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Triumph TR6 - Early Stromberg Adjustment
|I have a 68 TR250, but seeing as that board is a howling wilderness I'd thought I'd inquire here first. I beleive very early TR6s had the same Stromberg as the TR250, so thats my tie-in. Anyway, heres the question.|
My TR250 has the stock Strombergs which have a large brass hex plug (or bushing as the books say)in the bottom of the float bowl that contains the jet assembly. The carb has a fixed metering needle which canno tbe adjusted. On the TR4A there was a nifty knurled knob that allowed you to move the jet up and down like the SU carb. The knurled knob was threaded into the bushing assembly in contact with the spring loaded jet, and had an o-ring to prevent leakage.
I can see that the jet is also spring loaded inside the bushing assembly of my TR250, and the only obvious way that it got in there was that in went in from the bottom, the opening of which is sealed with a brass plug resembling a tiny freeze plug. Can this plug be safely removed and left off without causing a fuel leak, and will I find an adjustment screw under the plug?
I can buy a used one and experiment, but I hope someone here knows the answer. The Archives had little to offer.
|Removing that plug will empty the bowl of fuel...inside that bowl is the float and shut off valve. If you have ZS carbs then they are adjusted via the very top when the black or white plastic knob is removed, you then need a special tool to adjust the mixture.|
Also the jet assembly is in the upper section of the carb
Do you have a MOSS book or the Bentley one handy ? I think the pictures will explain it better.
|Charlie: The early ZS used on the TR250 does not have a plastic plug in the float bowl and does not adjust from the top, which are features found on the ZS carbs from late 1969 onwards. I have the pictures you mention and they do not apply. The TRF TR250 catalog has a nice exploded view of this carb, but it doesnt answer the question. I sent a similar email to Joe Curto, perhaps he can clue me in. Thanks for your interest.|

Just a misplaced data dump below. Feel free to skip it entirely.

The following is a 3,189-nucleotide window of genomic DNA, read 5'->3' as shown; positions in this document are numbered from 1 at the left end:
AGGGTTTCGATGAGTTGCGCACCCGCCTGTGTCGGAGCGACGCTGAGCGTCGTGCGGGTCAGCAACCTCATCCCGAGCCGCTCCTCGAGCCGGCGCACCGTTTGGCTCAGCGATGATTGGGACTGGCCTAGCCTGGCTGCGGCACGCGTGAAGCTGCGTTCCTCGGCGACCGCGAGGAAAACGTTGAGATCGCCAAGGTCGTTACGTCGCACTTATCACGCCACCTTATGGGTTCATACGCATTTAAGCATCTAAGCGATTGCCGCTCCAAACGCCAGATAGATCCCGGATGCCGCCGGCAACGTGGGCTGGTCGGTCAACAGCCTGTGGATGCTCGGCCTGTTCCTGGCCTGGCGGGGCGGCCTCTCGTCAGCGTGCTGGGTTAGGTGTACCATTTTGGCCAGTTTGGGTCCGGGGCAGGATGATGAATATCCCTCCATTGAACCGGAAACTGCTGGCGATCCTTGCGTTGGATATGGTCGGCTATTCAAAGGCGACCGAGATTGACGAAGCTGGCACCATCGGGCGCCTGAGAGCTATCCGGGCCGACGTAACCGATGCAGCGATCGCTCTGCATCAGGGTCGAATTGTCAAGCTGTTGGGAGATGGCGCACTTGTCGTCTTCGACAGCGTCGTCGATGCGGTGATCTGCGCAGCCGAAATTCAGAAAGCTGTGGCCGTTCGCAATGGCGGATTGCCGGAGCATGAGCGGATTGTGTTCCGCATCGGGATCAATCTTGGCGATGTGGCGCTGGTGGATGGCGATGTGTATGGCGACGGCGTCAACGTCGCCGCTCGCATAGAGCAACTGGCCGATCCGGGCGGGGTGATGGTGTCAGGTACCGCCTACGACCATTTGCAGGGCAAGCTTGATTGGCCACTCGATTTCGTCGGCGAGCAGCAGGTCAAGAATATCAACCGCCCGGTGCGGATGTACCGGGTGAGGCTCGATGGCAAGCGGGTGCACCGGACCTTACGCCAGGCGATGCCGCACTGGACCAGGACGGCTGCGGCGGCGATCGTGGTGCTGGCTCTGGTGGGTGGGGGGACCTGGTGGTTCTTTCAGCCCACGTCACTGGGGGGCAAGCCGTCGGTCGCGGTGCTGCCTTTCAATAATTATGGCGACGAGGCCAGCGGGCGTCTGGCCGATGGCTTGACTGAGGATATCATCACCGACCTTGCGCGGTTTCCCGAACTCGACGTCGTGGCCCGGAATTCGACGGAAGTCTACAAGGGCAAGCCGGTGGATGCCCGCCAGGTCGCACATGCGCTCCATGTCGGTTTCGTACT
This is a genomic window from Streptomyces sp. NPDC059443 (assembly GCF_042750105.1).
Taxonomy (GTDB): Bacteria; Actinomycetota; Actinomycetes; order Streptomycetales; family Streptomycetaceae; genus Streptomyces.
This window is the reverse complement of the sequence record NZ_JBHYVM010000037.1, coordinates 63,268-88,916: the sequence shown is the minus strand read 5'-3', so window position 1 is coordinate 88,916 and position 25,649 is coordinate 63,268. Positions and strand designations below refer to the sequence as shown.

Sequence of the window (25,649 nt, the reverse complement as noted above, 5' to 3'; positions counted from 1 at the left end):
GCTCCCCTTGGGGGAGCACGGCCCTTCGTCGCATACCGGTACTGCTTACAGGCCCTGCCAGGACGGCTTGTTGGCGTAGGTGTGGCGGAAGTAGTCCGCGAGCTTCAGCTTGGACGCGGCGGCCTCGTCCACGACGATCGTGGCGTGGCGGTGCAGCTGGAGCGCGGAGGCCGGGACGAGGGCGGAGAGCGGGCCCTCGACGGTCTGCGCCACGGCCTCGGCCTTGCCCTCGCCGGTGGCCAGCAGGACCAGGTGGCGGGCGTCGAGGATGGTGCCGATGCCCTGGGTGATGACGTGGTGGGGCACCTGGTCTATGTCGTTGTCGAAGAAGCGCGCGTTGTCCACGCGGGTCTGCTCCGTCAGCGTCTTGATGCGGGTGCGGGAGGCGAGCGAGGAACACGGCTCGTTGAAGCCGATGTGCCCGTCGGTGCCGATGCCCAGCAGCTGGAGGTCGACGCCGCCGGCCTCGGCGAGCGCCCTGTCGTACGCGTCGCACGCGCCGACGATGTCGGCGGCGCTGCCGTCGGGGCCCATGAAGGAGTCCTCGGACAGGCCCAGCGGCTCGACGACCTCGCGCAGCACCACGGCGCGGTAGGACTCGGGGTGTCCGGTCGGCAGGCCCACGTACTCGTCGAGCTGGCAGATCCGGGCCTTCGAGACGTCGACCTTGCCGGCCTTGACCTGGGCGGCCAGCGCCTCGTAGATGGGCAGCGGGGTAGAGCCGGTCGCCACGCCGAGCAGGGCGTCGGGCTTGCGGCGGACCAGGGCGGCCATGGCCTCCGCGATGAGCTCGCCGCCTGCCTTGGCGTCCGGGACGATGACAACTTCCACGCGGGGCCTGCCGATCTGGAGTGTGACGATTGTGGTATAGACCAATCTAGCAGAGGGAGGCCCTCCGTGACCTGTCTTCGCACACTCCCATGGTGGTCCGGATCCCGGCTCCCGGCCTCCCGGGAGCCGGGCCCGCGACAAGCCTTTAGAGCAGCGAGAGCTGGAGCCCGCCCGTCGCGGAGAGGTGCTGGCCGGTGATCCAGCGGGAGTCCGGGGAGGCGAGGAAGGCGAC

|Yes indeedly doodly, the TR250 carbs are different, even want to go so far as to say that the earliest ones have fixed needles and adjustable jets, but the later ones have spring loaded adjustable needles with fixed jets (even though they look very similar to each other with the hex nut instead of the round plug at the float bowl). My TR250 is a rather late one, but there is a set of early TR250 carbs sitting on shelf in the shop. I will try and remember to get a look at them tomorrow and report back.|
|I stand corrected......that's what great about this site...I learn something almost every day.|
|Joe Curto replied to my inquiry:|
"Andy that is an elusive jet, I think we can fit the early TR4 jet which is adjustable, leaving the plug out may give you a leak. I do have samples of it and was going to make some but that will not be for a while.
My TR250 is fairly early (CD2051L) and I can confirm that the needle is fixed, and the jet appears to be very similar to the earlier TR4A. In the back of the Moss catalog amoungst the Tech Tips its says that by removing the brass hex plug the jet adjuster is exposed. Not on my car it aint. The jet is INSIDE the brass hex bushing, which extends all the way through to the bridge, again, very similar, but not identical to the TR4A carbs.
I looked at three sets of carbs. The first was the set off of an early TR250 (serial number semi-close to yours). It was just as you described, so to that one, yea, it's what you and Joe said.
Next up was my later TR250 (CD6050), carbs are on car so this was done with light and mirror for the bottom side viewing. It was something of a hybrid in that the needle was not adjustable but was spring loaded, the jet looked to adjustable in a painful sort of way. Another thing is that unlike the earlier TR250, it had a round plug at the bottom that was similar in appearance to the one on the TR6.
Next up were the ones pulled off of my 1971 TR6. I already knew this from work on them, but wanted to see what the subtle differences were. The jet is fixed, no adjustment. The needle is adjustable. I can't say for sure that this would be true across the entire range, but the quick and dirty visual clue on adjustable vs, non-adjustable needle was at the top of the piston oil reservoir on these three sets of carbs.
If the needle was adjustable, there were small slots in the reservoir wall at the top where the pins in the needle adjuster sleeve fit. This allows you to keep the piston from turning when adjusting the needle. No slots for the sleeve pins meant there was no adjustment at the needle.
This thread was discussed between 24/05/2005 and 27/05/2005
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